That means the cap-strapped Caps, who have won four straight games and seven of the past eight, do not currently have an extra forward. According to www.capfriendly.com, the team is $368,000 under the $75 million salary cap ceiling.

Injured players do not speak to the media until they’ve practiced fully with the team. 

MORE CAPITALS: 3 REASONS WHY THE CAPS BEAT THE RANGERS

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What the heck was Matt Niskanen doing so far up on his game-winning goal?

What the heck was Matt Niskanen doing so far up on his game-winning goal?

With the score tied at 2 and the seconds ticking away in the third period on Friday, the Capitals needed someone to step up and sneak one past Henrik Lundqvist. With less than four minutes left to go, someone finally delivered.

A long-range shot from Alex Ovechkin was stopped by Lundqvist, but Tom Wilson was able to tip the puck to a teammate sitting on the goal line for the tip-in and the go-ahead goal. That player was…a defenseman?

Yes, the player who was in position to tip the puck past Lundqvist was defenseman Matt Niskanen.

“It’s pretty unusual for me to be there,” Niskanen told reporters after the game.

LISTEN TO THE LATEST CAPITALS EXTRA PODCAST BREAKING DOWN THE CAPS' WIN OVER THE RANGERS

While Niskanen is certainly capable of putting up offensive numbers, he is not a Mike Green type of player who frequently jumps into the offense. So that begs the question, just what the heck was he doing so far up?

The play began with a drive to the net by Wilson.

You can see in the picture that Wilson is behind the net, Backstrom is in the faceoff circle and Alex Ovechkin is near the goal post. Three forwards, all in deep.

The Rangers try to clear the puck, but can’t and it trickles to Christian Djoos who is at the top of the faceoff circle.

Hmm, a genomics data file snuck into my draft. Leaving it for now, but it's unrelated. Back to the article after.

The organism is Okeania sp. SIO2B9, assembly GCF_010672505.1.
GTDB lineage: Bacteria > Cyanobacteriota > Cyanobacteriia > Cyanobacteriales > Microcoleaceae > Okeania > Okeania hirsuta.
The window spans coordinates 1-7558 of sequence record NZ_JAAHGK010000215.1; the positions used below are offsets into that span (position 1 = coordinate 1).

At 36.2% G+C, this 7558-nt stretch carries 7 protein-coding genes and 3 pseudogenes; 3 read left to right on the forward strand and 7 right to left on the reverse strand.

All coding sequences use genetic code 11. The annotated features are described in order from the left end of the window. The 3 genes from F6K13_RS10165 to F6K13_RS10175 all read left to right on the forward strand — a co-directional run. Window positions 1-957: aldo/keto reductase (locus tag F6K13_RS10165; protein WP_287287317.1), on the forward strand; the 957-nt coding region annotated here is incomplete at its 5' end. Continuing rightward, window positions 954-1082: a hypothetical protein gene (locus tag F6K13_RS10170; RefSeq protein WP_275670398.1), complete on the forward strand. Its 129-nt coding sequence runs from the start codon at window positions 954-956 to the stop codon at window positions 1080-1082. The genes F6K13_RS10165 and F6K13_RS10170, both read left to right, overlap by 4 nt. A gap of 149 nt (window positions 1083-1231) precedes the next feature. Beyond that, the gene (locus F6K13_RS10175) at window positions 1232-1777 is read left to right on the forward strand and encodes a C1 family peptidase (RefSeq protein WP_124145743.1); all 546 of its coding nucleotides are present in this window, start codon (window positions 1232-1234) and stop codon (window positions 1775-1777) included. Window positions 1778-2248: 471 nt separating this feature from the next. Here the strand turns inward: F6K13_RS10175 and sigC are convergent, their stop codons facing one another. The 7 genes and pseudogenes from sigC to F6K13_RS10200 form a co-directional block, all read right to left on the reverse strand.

Again, you see three forwards low, the defensemen high. Niskanen, who is not on the screen at this point, is on the right side near the blue line.

Rather than kicking the puck back to the offense for the normal cycle we see below the net so frequently from the Caps, Djoos instead glides to his right and passes to Backstrom who is coming up high in the zone as well.

This is what ultimately triggers the scoring play. With Djoos coming to his position and Backstrom covering where Djoos was, Niskanen decides to push forward into the attack.

Backstrom goes the same route Djoos just went moving to the right and Ovechkin continues the cycle as he goes high to the blue line and takes the pass from Backstrom. This is where Ovechkin decides to shoot and Lundqvist, who is dealing with both Wilson and Niskanen in his face, can’t hold onto the shot.

“Backstrom and Ovechkin were coming high so I was running out of space to stand,” Niskanen said. “It's a little rotation play that a lot of teams run now and we've been doing for a couple years now. First time it's worked out for me.”

MORE CAPITALS: 3 REASONS WHY THE CAPS BEAT THE RANGERS

Why don’t we see this more often? Because there is an inherent risk to having your forwards rotate with your defensemen at the blue line over the course of a game. If the Rangers had forced a turnover in that instance and forced a rush up ice, Backstrom and Ovechkin would have found themselves in a position in which they would have to serve as defensemen until Djoos and Niskanen were able to recover.

Notice here, however, the Rangers are not being too aggressive in attacking the puck or pressuring the puck carrier. With uncontested possession, it’s less likely the Caps will give up a turnover that could catch them out of position. Once they do contest the puck, Ovechkin fires the shot on net where Wilson and Niskanen are waiting.

The Caps ran the cycle to perfection and Niskanen was able to sneak into the play and get the goal.

“Obviously, it was a big shift and he was sniffing back door and the puck came to him,” Barry Trotz said. “That was fantastic."